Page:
BRIC Rotunda Gallery is pleased to announce In/Formation, a group exhibition curated by Elizabeth Ferrer. The artists in In/Formation employ widely varying media and representational approaches to examine the radically changing nature of information systems and vehicles in the digital era. Leslie Alfin, Louisa Bufardeci, [dNASAb], Penelope Umbrico, and Ward Shelley present works that express the effects of information overload brought about by rapidly transforming websites such as Google and Wikipedia. In the current environment, information is ubiquitous but not necessarily stable or even accurate. Rather, it is literally in formation—relentlessly growing in quantity and endlessly mutable.
The sense that information can no longer be understood as a fixed truth, but as fluid and constantly shifting in interpretation, fuels and complicates the viewer’s engagement with these works. In 4,238,053 Suns from Flickr (partial) 10/1/08, Penelope Umbrico presents an overabundance of imagery, mirroring the sensory overload that comes from the incessant flow of images and information in electronic media. Umbrico’s large-scale Suns is a visually stunning panorama of photographs of sunsets, all taken from the photo-sharing site, Flickr. Leslie Alfin produces sculptures, installations, and twodimensional works based on print-outs of words and images yielded from Google searches. In Googling her own name or other questions, the search results have included both relevant information as well as random websites that she melds into her work.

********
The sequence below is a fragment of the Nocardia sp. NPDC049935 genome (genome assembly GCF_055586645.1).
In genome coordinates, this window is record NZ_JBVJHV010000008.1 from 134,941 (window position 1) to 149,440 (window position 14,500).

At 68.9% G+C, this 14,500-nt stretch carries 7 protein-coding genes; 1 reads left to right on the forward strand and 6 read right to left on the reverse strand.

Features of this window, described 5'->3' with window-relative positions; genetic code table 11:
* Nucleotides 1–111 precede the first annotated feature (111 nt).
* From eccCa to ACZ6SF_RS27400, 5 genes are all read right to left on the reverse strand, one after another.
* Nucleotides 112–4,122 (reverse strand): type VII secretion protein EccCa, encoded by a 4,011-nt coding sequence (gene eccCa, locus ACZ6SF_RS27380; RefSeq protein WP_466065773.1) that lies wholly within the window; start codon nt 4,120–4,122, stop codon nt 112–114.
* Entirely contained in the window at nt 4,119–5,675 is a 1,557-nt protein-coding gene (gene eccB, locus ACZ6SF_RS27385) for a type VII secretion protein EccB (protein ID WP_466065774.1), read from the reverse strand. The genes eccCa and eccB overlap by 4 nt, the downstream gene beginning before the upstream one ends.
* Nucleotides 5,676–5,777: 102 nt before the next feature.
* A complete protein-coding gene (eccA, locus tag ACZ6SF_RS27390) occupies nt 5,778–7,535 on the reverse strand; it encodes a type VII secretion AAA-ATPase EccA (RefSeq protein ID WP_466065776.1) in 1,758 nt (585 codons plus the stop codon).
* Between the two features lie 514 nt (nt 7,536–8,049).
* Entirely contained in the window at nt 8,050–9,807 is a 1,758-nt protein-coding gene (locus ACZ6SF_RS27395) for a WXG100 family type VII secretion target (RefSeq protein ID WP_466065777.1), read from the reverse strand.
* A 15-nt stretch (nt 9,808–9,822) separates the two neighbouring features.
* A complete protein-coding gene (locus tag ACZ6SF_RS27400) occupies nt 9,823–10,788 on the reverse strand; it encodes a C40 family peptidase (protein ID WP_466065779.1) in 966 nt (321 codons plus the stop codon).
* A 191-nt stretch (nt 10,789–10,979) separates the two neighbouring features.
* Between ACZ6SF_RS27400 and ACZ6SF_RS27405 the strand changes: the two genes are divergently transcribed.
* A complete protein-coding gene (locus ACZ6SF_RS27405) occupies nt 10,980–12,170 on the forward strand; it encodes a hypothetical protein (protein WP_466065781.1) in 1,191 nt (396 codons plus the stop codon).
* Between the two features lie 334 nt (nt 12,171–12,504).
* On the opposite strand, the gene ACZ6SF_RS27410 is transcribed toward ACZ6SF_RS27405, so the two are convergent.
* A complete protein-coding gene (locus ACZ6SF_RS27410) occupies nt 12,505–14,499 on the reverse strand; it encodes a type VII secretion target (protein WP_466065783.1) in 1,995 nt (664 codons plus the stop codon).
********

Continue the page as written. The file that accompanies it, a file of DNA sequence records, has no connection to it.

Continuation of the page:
Louisa Bufardeci’s series Some Material Flags re-envisions flags from numerous countries around the world. Her works present new national symbologies with an invented code of crescents, circles, bars, and other forms made to represent statistically measured characteristics of a nation’s inhabitants (level of Internet usage, proportion of people who are on the political right or left, percentage of unemployed people). Ward Shelley constructs diagrammatic paintings that chart the course of particular art historical movements or figures; each functions as an organic, if idiosyncratic, visual process of archiving recent historical data. His intricate charts grow and stem out, resulting in intricately complex links and webs of connection between events, people, and happenings.
For his iPod Ecosystems, [dNASAb] manipulates the mechanisms of iPods, personal DVD players, and other electronic devices, and adding elements devised from plastics and other materials, the artist notes a parallel between his processes and the manner in which cars are customized by amateurs. The subject of informational systems is ultimately the viewer—the system only becomes activated, and useful, when a viewer connects data to transform it into meaningful information. What marks these works is the paradoxical nature that drives each forward, a push and pull between digital space and organic growth, between technology and nature.]
In conjunction with the exhibition, a free Drop-In Flag-A-Thon will be held on Saturday, December 6 from 1 to 4 pm. BRIC Rotunda Artist Teachers will lead a family day of personal flag making inspired by Louisa Bufardeci’s Some Material Flags series included in the exhibition. Groups are welcome to stop by throughout the afternoon to find their flag making talent. Also, a forum around the theme Do artist residencies work? will be held on Wednesday, December 10 at 7 pm. This discussion is geared towards visual artists and arts administrators considering artist residencies by addressing their benefits, challenges, and logistics. The panel will consist of BRIC Rotunda Director Elizabeth Ferrer, Smack Mellon Programs Manager Jeanne Gerrity, and artist Chitra Ganesh.